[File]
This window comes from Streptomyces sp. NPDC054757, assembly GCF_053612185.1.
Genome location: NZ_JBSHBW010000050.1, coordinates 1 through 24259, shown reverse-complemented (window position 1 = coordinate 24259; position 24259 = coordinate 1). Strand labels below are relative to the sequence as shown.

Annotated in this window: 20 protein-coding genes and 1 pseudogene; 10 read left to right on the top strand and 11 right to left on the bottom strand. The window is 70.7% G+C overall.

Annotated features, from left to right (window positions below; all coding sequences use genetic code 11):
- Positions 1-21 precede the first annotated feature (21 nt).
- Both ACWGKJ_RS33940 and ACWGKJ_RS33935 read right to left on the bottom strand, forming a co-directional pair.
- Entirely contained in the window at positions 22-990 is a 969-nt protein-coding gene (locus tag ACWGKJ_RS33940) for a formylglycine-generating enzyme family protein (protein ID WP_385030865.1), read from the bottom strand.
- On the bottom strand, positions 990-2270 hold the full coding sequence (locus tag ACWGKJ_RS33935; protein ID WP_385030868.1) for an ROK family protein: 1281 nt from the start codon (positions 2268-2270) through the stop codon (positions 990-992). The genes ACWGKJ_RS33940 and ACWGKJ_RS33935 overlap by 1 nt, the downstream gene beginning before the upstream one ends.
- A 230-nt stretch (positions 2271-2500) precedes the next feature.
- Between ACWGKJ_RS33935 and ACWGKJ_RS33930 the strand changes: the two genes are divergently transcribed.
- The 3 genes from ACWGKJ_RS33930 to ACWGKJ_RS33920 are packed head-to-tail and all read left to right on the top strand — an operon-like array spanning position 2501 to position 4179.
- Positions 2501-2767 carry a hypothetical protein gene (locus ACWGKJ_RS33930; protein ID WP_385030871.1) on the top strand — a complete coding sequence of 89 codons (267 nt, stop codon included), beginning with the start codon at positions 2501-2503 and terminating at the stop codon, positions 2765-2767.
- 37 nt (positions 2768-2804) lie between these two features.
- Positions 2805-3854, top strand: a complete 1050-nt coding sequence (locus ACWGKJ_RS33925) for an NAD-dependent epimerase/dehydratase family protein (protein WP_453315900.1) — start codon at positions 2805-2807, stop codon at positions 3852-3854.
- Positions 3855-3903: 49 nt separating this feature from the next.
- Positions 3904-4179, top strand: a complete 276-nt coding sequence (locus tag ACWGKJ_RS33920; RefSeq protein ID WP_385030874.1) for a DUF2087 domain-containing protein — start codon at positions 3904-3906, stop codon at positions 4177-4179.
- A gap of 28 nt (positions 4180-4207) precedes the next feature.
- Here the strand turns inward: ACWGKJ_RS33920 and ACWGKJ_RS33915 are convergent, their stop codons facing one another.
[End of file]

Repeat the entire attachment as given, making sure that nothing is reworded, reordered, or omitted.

This window comes from Streptomyces sp. NPDC054757, assembly GCF_053612185.1.
Genome location: NZ_JBSHBW010000050.1, coordinates 1 through 24259, shown reverse-complemented (window position 1 = coordinate 24259; position 24259 = coordinate 1). Strand labels below are relative to the sequence as shown.

Annotated in this window: 20 protein-coding genes and 1 pseudogene; 10 read left to right on the top strand and 11 right to left on the bottom strand. The window is 70.7% G+C overall.

Annotated features, from left to right (window positions below; all coding sequences use genetic code 11):
- Positions 1-21 precede the first annotated feature (21 nt).
- Both ACWGKJ_RS33940 and ACWGKJ_RS33935 read right to left on the bottom strand, forming a co-directional pair.
- Entirely contained in the window at positions 22-990 is a 969-nt protein-coding gene (locus tag ACWGKJ_RS33940) for a formylglycine-generating enzyme family protein (protein ID WP_385030865.1), read from the bottom strand.
- On the bottom strand, positions 990-2270 hold the full coding sequence (locus tag ACWGKJ_RS33935; protein ID WP_385030868.1) for an ROK family protein: 1281 nt from the start codon (positions 2268-2270) through the stop codon (positions 990-992). The genes ACWGKJ_RS33940 and ACWGKJ_RS33935 overlap by 1 nt, the downstream gene beginning before the upstream one ends.
- A 230-nt stretch (positions 2271-2500) precedes the next feature.
- Between ACWGKJ_RS33935 and ACWGKJ_RS33930 the strand changes: the two genes are divergently transcribed.
- The 3 genes from ACWGKJ_RS33930 to ACWGKJ_RS33920 are packed head-to-tail and all read left to right on the top strand — an operon-like array spanning position 2501 to position 4179.
- Positions 2501-2767 carry a hypothetical protein gene (locus ACWGKJ_RS33930; protein ID WP_385030871.1) on the top strand — a complete coding sequence of 89 codons (267 nt, stop codon included), beginning with the start codon at positions 2501-2503 and terminating at the stop codon, positions 2765-2767.
- 37 nt (positions 2768-2804) lie between these two features.
- Positions 2805-3854, top strand: a complete 1050-nt coding sequence (locus ACWGKJ_RS33925) for an NAD-dependent epimerase/dehydratase family protein (protein WP_453315900.1) — start codon at positions 2805-2807, stop codon at positions 3852-3854.
- Positions 3855-3903: 49 nt separating this feature from the next.
- Positions 3904-4179, top strand: a complete 276-nt coding sequence (locus tag ACWGKJ_RS33920; RefSeq protein ID WP_385030874.1) for a DUF2087 domain-containing protein — start codon at positions 3904-3906, stop codon at positions 4177-4179.
- A gap of 28 nt (positions 4180-4207) precedes the next feature.
- Here the strand turns inward: ACWGKJ_RS33920 and ACWGKJ_RS33915 are convergent, their stop codons facing one another.